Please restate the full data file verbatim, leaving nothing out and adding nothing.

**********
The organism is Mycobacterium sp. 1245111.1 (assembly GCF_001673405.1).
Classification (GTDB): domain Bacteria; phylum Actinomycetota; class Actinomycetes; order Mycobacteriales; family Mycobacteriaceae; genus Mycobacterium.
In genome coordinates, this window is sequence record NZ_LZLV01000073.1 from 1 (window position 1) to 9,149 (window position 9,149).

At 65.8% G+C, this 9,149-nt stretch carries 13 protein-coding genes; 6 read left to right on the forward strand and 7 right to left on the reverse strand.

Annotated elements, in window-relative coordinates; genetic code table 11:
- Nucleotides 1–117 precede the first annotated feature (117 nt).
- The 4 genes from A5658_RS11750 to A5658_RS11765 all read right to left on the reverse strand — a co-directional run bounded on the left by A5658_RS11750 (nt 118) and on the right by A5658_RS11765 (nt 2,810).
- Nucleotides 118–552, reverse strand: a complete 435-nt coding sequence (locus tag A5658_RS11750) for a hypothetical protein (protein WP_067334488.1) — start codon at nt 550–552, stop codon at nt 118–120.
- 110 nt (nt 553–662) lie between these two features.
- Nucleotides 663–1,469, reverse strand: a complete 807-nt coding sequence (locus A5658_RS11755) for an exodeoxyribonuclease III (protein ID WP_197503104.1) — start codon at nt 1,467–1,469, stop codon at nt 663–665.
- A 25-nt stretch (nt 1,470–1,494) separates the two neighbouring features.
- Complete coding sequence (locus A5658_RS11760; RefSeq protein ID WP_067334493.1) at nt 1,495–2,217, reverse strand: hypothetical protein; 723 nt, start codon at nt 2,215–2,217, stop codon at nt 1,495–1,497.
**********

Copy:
The organism is Mycobacterium sp. 1245111.1 (assembly GCF_001673405.1).
Classification (GTDB): domain Bacteria; phylum Actinomycetota; class Actinomycetes; order Mycobacteriales; family Mycobacteriaceae; genus Mycobacterium.
In genome coordinates, this window is sequence record NZ_LZLV01000073.1 from 1 (window position 1) to 9,149 (window position 9,149).

At 65.8% G+C, this 9,149-nt stretch carries 13 protein-coding genes; 6 read left to right on the forward strand and 7 right to left on the reverse strand.

Annotated elements, in window-relative coordinates; genetic code table 11:
- Nucleotides 1–117 precede the first annotated feature (117 nt).
- The 4 genes from A5658_RS11750 to A5658_RS11765 all read right to left on the reverse strand — a co-directional run bounded on the left by A5658_RS11750 (nt 118) and on the right by A5658_RS11765 (nt 2,810).
- Nucleotides 118–552, reverse strand: a complete 435-nt coding sequence (locus tag A5658_RS11750) for a hypothetical protein (protein WP_067334488.1) — start codon at nt 550–552, stop codon at nt 118–120.
- 110 nt (nt 553–662) lie between these two features.
- Nucleotides 663–1,469, reverse strand: a complete 807-nt coding sequence (locus A5658_RS11755) for an exodeoxyribonuclease III (protein ID WP_197503104.1) — start codon at nt 1,467–1,469, stop codon at nt 663–665.
- A 25-nt stretch (nt 1,470–1,494) separates the two neighbouring features.
- Complete coding sequence (locus A5658_RS11760; RefSeq protein ID WP_067334493.1) at nt 1,495–2,217, reverse strand: hypothetical protein; 723 nt, start codon at nt 2,215–2,217, stop codon at nt 1,495–1,497.